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If you’re new to the trucking industry, you learned about weigh stations during your driver training sessions. You’ll also hear about them from other drivers or, if you’re leased on to a motor carrier or freight broker, from your supervisor or dispatcher.

As you know, a weigh station is a checkpoint along a highway that requires any commercial vehicle weighing over 10,000 pounds to stop for weighing and inspection when that weigh station is open. Most weigh stations today have scales which allow the truck to continue moving while they drive over the truck scale to expedite the weighing process.

Here are some quick points about weigh stations:

  • Weigh stations were first built to collect road use taxes. Today the International Fuel Tax Agreement (IFTA) system has streamlined those payments, although you can still pay fuel taxes at weigh stations.
  • Weigh station personnel enforce weight and safety regulations, including hours of service regulations and equipment condition. When a truck is over 80,000 pounds, the driver pays for a one-time use excess weight permit to offset the extra wear and tear on the state’s highway surfaces.
  • Officers at these weigh stations may want to check your logbooks or electronic logging device (ELD) to ensure that hours of service requirements are being followed. They may want to look at the paperwork for that load and check that fuel taxes have been paid on a regular basis. They will also look for low or flat tires, tire tread problems, leaks, brake problems, fuel tank problems, and other maintenance and safety issues.
  • Truck scales have become more sophisticated, ranging from single axle scales to multi-axle scales. Typically after you drive over the scale, a light will come on overhead or beside the truck to signal if your truck needs additional inspection or you are finished and can keep driving.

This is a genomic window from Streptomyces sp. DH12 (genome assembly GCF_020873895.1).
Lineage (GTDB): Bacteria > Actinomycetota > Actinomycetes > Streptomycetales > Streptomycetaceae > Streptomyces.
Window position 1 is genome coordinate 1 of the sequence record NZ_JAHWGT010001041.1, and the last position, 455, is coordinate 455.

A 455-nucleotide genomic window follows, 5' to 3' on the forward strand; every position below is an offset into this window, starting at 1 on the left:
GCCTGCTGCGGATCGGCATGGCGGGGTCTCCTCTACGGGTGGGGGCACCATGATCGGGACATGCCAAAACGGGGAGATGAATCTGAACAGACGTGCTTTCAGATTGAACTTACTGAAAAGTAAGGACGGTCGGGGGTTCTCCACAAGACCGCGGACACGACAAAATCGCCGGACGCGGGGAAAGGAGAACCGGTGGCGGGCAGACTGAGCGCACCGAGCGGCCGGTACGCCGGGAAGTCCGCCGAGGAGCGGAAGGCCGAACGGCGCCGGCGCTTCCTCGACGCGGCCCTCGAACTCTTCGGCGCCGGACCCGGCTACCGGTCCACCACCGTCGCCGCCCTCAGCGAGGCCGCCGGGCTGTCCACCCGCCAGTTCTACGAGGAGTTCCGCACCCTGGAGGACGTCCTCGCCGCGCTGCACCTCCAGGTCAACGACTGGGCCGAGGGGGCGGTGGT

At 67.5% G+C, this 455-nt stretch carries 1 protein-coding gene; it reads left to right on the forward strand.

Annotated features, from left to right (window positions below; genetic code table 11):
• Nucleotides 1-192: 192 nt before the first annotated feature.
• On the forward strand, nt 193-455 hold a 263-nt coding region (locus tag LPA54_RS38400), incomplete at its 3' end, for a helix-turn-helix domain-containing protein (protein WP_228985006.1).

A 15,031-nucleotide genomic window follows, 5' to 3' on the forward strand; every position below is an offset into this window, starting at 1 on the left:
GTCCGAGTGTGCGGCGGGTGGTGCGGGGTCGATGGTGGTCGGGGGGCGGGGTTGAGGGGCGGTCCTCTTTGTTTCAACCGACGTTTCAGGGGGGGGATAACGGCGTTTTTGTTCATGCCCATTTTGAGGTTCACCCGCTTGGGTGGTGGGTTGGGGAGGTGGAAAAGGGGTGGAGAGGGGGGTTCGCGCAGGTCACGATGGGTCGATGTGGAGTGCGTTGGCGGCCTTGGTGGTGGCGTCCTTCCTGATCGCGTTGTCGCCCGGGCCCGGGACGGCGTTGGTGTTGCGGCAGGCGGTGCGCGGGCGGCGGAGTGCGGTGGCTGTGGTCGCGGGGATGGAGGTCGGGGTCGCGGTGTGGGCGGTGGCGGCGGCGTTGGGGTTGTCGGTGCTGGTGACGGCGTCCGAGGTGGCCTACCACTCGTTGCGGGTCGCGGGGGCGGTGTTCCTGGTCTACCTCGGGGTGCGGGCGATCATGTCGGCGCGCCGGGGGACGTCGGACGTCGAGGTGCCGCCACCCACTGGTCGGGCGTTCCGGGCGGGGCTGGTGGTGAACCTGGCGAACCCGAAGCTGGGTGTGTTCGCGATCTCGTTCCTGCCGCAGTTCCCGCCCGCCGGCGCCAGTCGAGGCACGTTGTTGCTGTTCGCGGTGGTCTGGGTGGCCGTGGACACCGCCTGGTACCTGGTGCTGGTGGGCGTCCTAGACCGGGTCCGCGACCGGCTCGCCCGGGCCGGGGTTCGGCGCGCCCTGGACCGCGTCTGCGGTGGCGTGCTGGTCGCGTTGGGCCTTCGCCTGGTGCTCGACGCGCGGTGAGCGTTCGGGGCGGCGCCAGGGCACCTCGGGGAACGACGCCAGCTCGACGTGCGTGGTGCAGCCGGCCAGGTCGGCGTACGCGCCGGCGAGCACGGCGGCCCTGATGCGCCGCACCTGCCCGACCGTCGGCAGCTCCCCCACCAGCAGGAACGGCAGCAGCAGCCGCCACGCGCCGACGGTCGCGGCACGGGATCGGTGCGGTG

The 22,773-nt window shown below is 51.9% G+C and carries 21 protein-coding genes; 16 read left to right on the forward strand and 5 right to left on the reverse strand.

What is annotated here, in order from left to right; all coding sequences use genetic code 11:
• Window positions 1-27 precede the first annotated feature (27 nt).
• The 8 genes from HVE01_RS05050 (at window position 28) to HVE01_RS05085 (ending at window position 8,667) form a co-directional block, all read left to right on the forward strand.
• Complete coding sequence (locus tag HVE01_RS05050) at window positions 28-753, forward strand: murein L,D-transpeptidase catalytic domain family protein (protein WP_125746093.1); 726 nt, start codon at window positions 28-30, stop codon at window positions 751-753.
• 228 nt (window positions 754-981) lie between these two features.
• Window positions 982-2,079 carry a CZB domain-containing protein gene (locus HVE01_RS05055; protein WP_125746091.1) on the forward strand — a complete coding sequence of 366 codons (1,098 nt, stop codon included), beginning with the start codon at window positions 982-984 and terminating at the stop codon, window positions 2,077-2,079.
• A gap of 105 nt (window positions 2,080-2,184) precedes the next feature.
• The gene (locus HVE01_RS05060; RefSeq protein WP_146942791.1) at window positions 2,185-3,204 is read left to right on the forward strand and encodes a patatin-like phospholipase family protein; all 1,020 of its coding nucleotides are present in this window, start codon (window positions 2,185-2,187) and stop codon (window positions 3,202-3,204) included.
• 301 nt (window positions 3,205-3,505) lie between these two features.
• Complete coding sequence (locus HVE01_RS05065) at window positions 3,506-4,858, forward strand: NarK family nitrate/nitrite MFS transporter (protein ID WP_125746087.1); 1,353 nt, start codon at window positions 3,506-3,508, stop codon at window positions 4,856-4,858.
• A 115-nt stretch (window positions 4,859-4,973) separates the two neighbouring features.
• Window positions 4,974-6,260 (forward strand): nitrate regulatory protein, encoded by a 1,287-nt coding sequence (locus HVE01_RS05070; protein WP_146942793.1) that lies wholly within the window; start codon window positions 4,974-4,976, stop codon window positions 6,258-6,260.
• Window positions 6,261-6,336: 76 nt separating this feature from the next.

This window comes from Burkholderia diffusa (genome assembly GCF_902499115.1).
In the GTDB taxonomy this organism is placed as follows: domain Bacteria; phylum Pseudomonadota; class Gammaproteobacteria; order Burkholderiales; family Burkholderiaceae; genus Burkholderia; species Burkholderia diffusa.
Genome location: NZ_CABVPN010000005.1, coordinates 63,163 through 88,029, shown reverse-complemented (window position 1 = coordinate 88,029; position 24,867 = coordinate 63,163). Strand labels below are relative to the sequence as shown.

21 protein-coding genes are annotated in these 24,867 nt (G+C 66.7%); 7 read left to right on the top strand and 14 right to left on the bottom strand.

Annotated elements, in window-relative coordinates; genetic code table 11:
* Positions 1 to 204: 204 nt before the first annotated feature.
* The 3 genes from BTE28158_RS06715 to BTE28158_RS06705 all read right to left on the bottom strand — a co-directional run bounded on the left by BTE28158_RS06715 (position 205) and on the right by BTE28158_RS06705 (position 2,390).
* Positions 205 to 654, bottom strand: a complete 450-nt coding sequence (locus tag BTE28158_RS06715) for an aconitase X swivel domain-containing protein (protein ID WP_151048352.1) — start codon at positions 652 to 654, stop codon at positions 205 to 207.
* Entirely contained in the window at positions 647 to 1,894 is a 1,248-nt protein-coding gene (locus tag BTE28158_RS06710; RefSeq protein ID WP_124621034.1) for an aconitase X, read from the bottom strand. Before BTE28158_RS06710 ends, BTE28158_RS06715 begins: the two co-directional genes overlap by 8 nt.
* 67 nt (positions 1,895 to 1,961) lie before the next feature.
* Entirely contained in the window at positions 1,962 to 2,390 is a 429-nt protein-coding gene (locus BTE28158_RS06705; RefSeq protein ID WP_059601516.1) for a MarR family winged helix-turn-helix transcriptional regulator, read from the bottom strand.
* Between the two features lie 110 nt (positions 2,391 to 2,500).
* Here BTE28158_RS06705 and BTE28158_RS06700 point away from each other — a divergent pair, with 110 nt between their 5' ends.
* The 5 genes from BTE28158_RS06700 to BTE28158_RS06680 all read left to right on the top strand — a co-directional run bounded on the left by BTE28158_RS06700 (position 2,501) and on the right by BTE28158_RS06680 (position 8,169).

• Truck stops are run by the each state, not the federal or local government. Weigh station management falls under a state’s Department of Transportation (DOT) or Division of Motor Vehicles (DMV).
  • While you are very likely to see weigh stations on interstate highways near state borders, sometimes you can encounter a portable weigh station set up off the beaten track on smaller roads to catch people avoiding the highway weigh stations.

A growing number of motor carriers are choosing to set up their truck with an electronic weigh station bypass system, such as PrePass, Drivewyze, or NORPASS. These systems feature toll road pass-style transponders that send the information on that particular truck to the weigh station’s computers.

Two other technology aids for truckers are mobile apps that tell you which weigh stations are open or closed, such as ScaleBuddy or TruckerPath, and load board websites that help them find loads. Some weigh stations apps and load board sites charge subscription fees, but, the world’s largest completely free load board, provides freight matching at no cost. Motor carriers can search for and claim loads and freight brokers can post loads for free. Register now at

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